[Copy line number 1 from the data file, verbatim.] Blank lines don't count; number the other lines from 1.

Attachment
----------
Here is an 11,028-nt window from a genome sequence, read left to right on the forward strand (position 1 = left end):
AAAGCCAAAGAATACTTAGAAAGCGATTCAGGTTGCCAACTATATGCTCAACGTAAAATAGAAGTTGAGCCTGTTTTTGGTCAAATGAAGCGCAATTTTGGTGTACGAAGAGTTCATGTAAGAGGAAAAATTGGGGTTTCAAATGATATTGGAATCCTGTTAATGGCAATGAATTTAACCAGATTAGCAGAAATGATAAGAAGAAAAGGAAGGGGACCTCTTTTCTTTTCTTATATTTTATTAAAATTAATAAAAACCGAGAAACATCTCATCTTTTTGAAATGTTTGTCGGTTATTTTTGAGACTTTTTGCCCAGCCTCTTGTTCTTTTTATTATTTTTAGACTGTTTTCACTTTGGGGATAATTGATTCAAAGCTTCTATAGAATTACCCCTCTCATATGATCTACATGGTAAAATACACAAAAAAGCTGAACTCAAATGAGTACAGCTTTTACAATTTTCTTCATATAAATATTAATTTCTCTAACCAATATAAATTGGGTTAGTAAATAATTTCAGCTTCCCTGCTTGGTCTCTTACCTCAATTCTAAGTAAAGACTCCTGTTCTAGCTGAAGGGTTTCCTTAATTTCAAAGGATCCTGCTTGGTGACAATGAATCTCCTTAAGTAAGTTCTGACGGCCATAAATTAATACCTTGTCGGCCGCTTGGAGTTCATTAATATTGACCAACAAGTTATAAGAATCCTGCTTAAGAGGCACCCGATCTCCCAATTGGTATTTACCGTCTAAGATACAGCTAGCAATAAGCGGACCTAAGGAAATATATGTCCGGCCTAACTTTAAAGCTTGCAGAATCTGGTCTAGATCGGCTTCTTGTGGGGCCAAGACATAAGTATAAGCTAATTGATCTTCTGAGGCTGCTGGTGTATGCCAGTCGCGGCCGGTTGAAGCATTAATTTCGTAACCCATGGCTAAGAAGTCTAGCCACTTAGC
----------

Here is an 11,028-nt window from a genome sequence, read left to right on the forward strand (position 1 = left end):